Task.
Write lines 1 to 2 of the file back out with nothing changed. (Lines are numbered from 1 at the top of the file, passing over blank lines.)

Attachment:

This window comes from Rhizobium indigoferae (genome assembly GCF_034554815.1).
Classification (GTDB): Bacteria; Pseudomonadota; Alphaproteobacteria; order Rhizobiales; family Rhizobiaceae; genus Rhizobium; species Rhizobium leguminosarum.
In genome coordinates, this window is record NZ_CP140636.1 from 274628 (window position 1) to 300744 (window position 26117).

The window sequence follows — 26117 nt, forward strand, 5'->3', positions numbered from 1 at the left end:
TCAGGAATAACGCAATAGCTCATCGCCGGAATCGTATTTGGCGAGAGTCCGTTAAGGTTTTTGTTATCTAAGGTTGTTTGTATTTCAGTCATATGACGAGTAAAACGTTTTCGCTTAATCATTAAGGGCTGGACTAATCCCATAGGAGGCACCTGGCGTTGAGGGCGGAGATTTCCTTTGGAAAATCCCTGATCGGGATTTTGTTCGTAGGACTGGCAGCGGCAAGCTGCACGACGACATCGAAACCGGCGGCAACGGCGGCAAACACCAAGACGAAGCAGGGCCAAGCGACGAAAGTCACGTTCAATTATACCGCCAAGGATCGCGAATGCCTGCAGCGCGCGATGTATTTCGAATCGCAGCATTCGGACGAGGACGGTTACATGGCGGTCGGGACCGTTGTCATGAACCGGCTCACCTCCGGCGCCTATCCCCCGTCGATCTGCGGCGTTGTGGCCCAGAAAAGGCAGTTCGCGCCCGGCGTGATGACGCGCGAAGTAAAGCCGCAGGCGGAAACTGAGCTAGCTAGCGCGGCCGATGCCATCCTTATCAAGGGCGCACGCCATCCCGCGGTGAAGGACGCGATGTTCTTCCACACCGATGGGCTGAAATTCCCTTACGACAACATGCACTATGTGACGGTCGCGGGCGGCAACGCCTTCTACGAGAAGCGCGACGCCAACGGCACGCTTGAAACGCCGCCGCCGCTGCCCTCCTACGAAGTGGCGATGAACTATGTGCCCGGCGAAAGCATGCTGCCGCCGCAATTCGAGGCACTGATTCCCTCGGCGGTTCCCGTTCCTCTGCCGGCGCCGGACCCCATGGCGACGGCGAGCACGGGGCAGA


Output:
This window comes from Rhizobium indigoferae (genome assembly GCF_034554815.1).
Classification (GTDB): Bacteria; Pseudomonadota; Alphaproteobacteria; order Rhizobiales; family Rhizobiaceae; genus Rhizobium; species Rhizobium leguminosarum.